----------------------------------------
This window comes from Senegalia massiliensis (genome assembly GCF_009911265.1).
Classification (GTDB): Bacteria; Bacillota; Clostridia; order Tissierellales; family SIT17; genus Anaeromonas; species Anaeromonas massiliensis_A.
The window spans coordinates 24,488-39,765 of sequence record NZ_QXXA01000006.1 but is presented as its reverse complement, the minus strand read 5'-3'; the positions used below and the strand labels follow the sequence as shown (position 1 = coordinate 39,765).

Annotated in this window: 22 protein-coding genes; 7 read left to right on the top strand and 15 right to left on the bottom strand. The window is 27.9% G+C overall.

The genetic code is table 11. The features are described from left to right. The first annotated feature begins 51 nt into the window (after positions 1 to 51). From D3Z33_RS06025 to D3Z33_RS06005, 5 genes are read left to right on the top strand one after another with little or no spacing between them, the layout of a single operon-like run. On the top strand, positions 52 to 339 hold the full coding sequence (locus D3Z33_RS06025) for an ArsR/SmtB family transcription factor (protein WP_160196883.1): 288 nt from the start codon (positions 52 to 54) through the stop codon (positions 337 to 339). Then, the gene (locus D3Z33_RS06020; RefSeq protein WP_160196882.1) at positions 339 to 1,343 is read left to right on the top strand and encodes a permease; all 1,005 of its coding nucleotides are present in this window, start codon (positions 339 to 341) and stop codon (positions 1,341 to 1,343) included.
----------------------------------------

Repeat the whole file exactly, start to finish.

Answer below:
This window comes from Senegalia massiliensis (genome assembly GCF_009911265.1).
Classification (GTDB): Bacteria; Bacillota; Clostridia; order Tissierellales; family SIT17; genus Anaeromonas; species Anaeromonas massiliensis_A.
The window spans coordinates 24,488-39,765 of sequence record NZ_QXXA01000006.1 but is presented as its reverse complement, the minus strand read 5'-3'; the positions used below and the strand labels follow the sequence as shown (position 1 = coordinate 39,765).

Annotated in this window: 22 protein-coding genes; 7 read left to right on the top strand and 15 right to left on the bottom strand. The window is 27.9% G+C overall.

The genetic code is table 11. The features are described from left to right. The first annotated feature begins 51 nt into the window (after positions 1 to 51). From D3Z33_RS06025 to D3Z33_RS06005, 5 genes are read left to right on the top strand one after another with little or no spacing between them, the layout of a single operon-like run. On the top strand, positions 52 to 339 hold the full coding sequence (locus D3Z33_RS06025) for an ArsR/SmtB family transcription factor (protein WP_160196883.1): 288 nt from the start codon (positions 52 to 54) through the stop codon (positions 337 to 339). Then, the gene (locus D3Z33_RS06020; RefSeq protein WP_160196882.1) at positions 339 to 1,343 is read left to right on the top strand and encodes a permease; all 1,005 of its coding nucleotides are present in this window, start codon (positions 339 to 341) and stop codon (positions 1,341 to 1,343) included.